You'll never catch this Atlanta native ordering a Pepsi product, but even this Pepsi-hating ATLien has to give the company at least a golf clap for its latest dividend declaration. In addition to its huge 25% payout hike this week, the company also announced it has increased its share repurchase program by an additional $8 billion. Should Pepsi spend the full remaining amount allocated to the buybacks, it will probably take nearly 10% of its outstanding shares off the table over the next three years.

The following table about sums up why I love Pepsi (the company, not its cursed beverages):





Net Profit Margin





Return on Assets





Return on Equity





Data provided by Capital IQ, a division of Standard & Poor's.

The company's shares have seen a steady upward march since 2002, but at a P/E of 19.6, which is only a shade less than its average multiple over the past few years, investors might still find Pepsi's shares a bit salty. Call me a homer, but I'd be more inclined to push my dollars toward Pepsi's beverage nemesis, Coca-Cola (NYSE:KO), which has gained traction as of late and sports a nifty 2.6% yield. But hey, at these prices, long-run dividend reinvestors will probably beat the market with either of these choices.

Dividend school
In the spirit of all the dividend increases we've seen over the past week, I thought it would be a good idea to define and discuss a term you often see bandied about: effective yield. Effective yield measures the value of the current dividend payout on a stock against what you originally paid out for your shares. For example, if you bought shares of Johnson & Johnson on the last day of 1999 at its then-price of $46.63, your effective yield would equal 3.6% [($0.415 * 4) / $46.63], versus a current yield of 2.6% and a then-current yield of 1.2%.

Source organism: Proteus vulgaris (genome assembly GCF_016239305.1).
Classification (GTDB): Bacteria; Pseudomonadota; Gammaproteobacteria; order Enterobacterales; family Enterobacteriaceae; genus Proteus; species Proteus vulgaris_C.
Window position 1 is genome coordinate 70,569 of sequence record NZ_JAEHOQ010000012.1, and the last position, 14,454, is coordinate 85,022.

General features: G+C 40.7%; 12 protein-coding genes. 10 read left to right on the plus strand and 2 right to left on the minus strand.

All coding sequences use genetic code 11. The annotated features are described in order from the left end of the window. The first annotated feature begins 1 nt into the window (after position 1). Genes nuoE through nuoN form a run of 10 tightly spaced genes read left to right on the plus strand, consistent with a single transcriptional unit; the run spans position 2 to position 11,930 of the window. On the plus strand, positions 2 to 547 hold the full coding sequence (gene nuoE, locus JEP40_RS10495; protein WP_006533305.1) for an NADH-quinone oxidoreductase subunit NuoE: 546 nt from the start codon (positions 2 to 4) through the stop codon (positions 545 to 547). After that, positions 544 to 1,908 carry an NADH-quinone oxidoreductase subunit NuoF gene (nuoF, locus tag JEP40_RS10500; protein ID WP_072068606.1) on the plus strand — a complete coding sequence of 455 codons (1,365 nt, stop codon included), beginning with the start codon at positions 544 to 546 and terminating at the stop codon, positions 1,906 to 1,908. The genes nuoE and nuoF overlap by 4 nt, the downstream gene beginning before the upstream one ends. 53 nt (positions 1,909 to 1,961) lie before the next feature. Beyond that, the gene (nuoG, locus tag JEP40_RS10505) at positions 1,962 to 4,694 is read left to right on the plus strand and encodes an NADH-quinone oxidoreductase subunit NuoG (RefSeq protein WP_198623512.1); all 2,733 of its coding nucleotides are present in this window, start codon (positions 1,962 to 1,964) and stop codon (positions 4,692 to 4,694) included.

What is effective yield useful for? It is primarily used by dividend-loving folks as a way to demonstrate or gauge how a payout has grown over time in relation to their initial investment. Don't get too swept up in this fun little equation, though, as it completely ignores how long you've been invested in a stock. Over a long enough time horizon, almost any dividend payer has an impressive-sounding effective yield. The measure also tends to draw your focus away from the present investment opportunity toward the past.

I'm not saying calculating your effective yield is a worthless exercise. Just keep your eye focused on the present.

Further reading
For more Foolish dividend goodness, check out last week's version of "The Weekly Dividend," as well as a few Foolish dividend-focused articles from the past week:

Johnson & Johnson and Dow Chemical are both selections in James Early's Motley Fool Income Investor newsletter. To find out the rationale for those picks and more, check out a 30-day free trial.

Foolish editor Joe Magyer went drinking with The Motley Fool's disclosure policy this past weekend. The disclosure policy drank Joe under the table and then threw some crumpled bills on his quivering body for the cab ride home. Joe owns no stocks mentioned in this article. His holdings and CAPS profile are always available for your viewing pleasure. Coca-Cola is an Inside Value selection.